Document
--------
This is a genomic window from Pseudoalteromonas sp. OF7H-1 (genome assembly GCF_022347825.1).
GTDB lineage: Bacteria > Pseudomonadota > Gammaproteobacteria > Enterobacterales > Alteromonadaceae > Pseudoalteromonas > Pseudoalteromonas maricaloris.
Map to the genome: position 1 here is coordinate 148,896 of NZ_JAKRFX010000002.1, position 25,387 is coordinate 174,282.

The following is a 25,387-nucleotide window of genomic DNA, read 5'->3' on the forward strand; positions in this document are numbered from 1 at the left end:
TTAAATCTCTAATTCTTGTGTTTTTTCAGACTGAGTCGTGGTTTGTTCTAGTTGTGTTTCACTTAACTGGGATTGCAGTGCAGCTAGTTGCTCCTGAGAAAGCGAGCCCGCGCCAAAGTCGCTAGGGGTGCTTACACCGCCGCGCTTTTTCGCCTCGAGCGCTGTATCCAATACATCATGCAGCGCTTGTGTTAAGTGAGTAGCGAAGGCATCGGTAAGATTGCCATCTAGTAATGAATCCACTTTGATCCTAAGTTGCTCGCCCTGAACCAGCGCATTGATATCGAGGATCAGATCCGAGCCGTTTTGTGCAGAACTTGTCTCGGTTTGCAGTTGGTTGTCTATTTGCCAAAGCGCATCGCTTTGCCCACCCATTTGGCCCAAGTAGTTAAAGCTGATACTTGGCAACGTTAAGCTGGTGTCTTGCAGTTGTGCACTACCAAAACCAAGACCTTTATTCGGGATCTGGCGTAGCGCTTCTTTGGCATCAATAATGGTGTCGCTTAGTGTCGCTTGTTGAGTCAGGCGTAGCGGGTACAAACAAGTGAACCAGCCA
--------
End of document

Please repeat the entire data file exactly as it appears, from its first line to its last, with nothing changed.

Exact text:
This is a genomic window from Pseudoalteromonas sp. OF7H-1 (genome assembly GCF_022347825.1).
GTDB lineage: Bacteria > Pseudomonadota > Gammaproteobacteria > Enterobacterales > Alteromonadaceae > Pseudoalteromonas > Pseudoalteromonas maricaloris.
Map to the genome: position 1 here is coordinate 148,896 of NZ_JAKRFX010000002.1, position 25,387 is coordinate 174,282.

The following is a 25,387-nucleotide window of genomic DNA, read 5'->3' on the forward strand; positions in this document are numbered from 1 at the left end:
TTAAATCTCTAATTCTTGTGTTTTTTCAGACTGAGTCGTGGTTTGTTCTAGTTGTGTTTCACTTAACTGGGATTGCAGTGCAGCTAGTTGCTCCTGAGAAAGCGAGCCCGCGCCAAAGTCGCTAGGGGTGCTTACACCGCCGCGCTTTTTCGCCTCGAGCGCTGTATCCAATACATCATGCAGCGCTTGTGTTAAGTGAGTAGCGAAGGCATCGGTAAGATTGCCATCTAGTAATGAATCCACTTTGATCCTAAGTTGCTCGCCCTGAACCAGCGCATTGATATCGAGGATCAGATCCGAGCCGTTTTGTGCAGAACTTGTCTCGGTTTGCAGTTGGTTGTCTATTTGCCAAAGCGCATCGCTTTGCCCACCCATTTGGCCCAAGTAGTTAAAGCTGATACTTGGCAACGTTAAGCTGGTGTCTTGCAGTTGTGCACTACCAAAACCAAGACCTTTATTCGGGATCTGGCGTAGCGCTTCTTTGGCATCAATAATGGTGTCGCTTAGTGTCGCTTGTTGAGTCAGGCGTAGCGGGTACAAACAAGTGAACCAGCCA